Ukraine takes down massive bot farm, seizes 150,000 SIM cards

Russian bot

The Cyber ​​Police Department of the National Police of Ukraine dismantled another massive bot farm linked to more than 100 individuals after searches at almost two dozen locations.

The bots were used to push Russian propaganda justifying Russia’s war in Ukraine, to disseminate illegal content and personal information, and in various other fraudulent activities.

In a joint operation, the cyber police and units of the Ukrainian National Police executed 21 search operations in Vinnytsia, Zaporizhzhia, and Lvivand. 

They seized computer equipment, mobile phones, over 250 GSM gateways, and roughly 150,000 SIM cards of multiple mobile operators.

Ukraine Cyber Police bot farm searches
Cyber Police bot farm searches (Ukraine’s Cyber Police)

​”The cyber police established that the attackers used special equipment and software to register thousands of bot accounts in various social networks and subsequently launch advertisements that violated the norms and legislation of Ukraine,” a cyber police press release reads [machine translation].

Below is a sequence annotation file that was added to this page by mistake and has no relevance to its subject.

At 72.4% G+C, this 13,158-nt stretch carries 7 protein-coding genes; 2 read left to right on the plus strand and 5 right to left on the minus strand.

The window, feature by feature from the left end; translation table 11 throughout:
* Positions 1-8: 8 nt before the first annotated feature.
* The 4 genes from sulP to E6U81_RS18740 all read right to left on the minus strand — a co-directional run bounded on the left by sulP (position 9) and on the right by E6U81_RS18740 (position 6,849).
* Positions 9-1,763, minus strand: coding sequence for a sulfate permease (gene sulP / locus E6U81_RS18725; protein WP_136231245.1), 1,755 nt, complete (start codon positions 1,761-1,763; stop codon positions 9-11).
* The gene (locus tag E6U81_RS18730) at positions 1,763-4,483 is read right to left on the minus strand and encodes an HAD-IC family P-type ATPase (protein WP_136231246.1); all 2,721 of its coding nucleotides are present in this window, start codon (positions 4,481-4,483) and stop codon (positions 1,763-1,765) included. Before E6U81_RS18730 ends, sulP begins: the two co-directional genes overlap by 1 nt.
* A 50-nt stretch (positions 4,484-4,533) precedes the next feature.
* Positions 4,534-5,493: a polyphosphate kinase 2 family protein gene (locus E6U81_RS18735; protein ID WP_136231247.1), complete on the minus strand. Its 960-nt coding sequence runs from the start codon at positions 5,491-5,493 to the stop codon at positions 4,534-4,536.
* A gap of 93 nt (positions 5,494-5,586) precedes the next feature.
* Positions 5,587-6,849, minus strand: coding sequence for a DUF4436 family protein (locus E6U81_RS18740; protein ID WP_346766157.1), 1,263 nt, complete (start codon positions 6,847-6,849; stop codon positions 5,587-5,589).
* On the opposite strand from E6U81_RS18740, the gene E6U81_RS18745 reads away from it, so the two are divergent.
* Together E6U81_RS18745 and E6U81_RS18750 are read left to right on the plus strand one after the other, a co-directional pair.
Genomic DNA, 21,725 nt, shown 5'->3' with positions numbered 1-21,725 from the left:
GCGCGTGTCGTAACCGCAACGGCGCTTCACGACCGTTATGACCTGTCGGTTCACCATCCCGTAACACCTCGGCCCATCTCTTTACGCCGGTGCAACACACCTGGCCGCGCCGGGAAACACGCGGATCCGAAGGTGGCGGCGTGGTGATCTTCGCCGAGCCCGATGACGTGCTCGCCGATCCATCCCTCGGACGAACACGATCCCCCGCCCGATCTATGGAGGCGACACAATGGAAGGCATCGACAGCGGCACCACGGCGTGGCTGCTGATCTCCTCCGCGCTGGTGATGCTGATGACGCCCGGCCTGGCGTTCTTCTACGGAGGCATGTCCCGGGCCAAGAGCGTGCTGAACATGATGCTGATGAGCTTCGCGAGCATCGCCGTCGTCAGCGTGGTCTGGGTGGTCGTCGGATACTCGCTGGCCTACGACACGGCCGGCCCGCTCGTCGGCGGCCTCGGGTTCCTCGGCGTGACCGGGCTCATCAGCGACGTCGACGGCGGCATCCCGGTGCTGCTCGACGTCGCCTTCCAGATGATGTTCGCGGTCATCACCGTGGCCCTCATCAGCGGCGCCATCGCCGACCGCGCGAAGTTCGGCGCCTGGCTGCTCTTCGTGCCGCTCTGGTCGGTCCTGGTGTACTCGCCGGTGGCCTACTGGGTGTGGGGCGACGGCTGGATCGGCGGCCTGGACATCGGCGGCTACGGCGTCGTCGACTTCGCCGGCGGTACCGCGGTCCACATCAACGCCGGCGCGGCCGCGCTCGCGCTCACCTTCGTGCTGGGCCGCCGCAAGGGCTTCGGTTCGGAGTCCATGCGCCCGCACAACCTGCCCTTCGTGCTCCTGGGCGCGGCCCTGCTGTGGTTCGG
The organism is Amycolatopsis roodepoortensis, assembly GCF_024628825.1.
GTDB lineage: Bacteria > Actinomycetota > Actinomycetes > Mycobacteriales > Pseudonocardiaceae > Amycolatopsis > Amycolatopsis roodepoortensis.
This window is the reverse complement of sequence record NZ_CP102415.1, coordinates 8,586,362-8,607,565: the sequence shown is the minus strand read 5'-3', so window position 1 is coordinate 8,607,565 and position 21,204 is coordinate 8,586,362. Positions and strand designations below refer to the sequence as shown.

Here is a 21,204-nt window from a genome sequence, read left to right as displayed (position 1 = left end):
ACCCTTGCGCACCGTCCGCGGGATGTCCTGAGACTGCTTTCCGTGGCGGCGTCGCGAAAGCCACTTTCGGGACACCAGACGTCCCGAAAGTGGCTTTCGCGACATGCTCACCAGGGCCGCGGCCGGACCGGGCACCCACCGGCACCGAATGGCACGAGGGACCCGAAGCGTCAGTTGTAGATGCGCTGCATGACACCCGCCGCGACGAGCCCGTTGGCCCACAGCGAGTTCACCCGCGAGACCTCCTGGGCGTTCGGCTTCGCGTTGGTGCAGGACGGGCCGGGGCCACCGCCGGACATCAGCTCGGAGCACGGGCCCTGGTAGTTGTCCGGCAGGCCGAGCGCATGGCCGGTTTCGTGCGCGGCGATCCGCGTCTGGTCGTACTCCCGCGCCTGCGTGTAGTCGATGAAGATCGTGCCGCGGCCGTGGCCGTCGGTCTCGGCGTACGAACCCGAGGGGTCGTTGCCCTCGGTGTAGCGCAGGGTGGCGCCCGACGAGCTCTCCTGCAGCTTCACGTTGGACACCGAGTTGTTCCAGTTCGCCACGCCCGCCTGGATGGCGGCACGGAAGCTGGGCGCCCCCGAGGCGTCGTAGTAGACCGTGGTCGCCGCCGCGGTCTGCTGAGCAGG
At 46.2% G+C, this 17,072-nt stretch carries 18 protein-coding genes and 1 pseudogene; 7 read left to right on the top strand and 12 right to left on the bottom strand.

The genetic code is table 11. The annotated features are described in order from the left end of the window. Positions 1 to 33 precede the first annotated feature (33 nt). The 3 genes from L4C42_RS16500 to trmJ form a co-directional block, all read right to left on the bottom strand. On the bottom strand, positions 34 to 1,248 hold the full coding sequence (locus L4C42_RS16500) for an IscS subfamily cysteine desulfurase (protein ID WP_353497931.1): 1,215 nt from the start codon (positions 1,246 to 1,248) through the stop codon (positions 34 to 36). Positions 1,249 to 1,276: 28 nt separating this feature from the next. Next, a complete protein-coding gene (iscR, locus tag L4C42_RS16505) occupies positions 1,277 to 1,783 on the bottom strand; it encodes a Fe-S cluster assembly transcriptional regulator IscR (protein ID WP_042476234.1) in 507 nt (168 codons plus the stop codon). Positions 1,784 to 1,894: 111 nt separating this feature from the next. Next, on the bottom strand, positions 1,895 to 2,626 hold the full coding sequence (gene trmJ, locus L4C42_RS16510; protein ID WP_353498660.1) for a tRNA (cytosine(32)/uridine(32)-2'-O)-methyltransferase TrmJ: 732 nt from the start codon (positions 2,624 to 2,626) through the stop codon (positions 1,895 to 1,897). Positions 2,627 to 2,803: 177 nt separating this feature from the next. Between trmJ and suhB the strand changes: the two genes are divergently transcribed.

“In addition to spreading hostile propaganda, the accounts were also used for unauthorized distribution of personal data of Ukrainian citizens on the Internet, in Internet fraud schemes, and for sending known false messages about threats to citizens’ safety, destruction or damage to property.”

Russian disinformation bot farms dismantled

Since the start of the war in Ukraine, Russian threat actors have been involved in disinformation campaigns targeting Ukraine and have invested in Ukraine-based bot farms.

For instance, in September 2022, the Cyber Department of the Ukrainian Security Service (SSU) took down another army of thousands of bots spreading Russian disinformation across multiple messaging platforms and social networks.

In August 2022, the Ukrainian cyber police dismantled a massive bot farm of more than 1,000,000 bots that was also used to spread Russian disinformation and fake news on social networks.

Months earlier, the SSU also announced it shut down five fake news networks controlling over 100,000 fake social media accounts.

These disinformation bot farms operated from Kharkiv, Cherkasy, Ternopil, and Zakarpattia to discourage Ukrainians and instill panic by pushing false information about the Russian invasion of Ukraine.

Ukraine’s President Volodymyr Zelenskyy was also targeted in several misinformation campaigns, two of them pushing video deepfakes on Facebook and hacked Ukrainian radio stations to spread fake news that Zelenskyy was in critical condition—Russian threat actors are believed to be behind both.

Original Source

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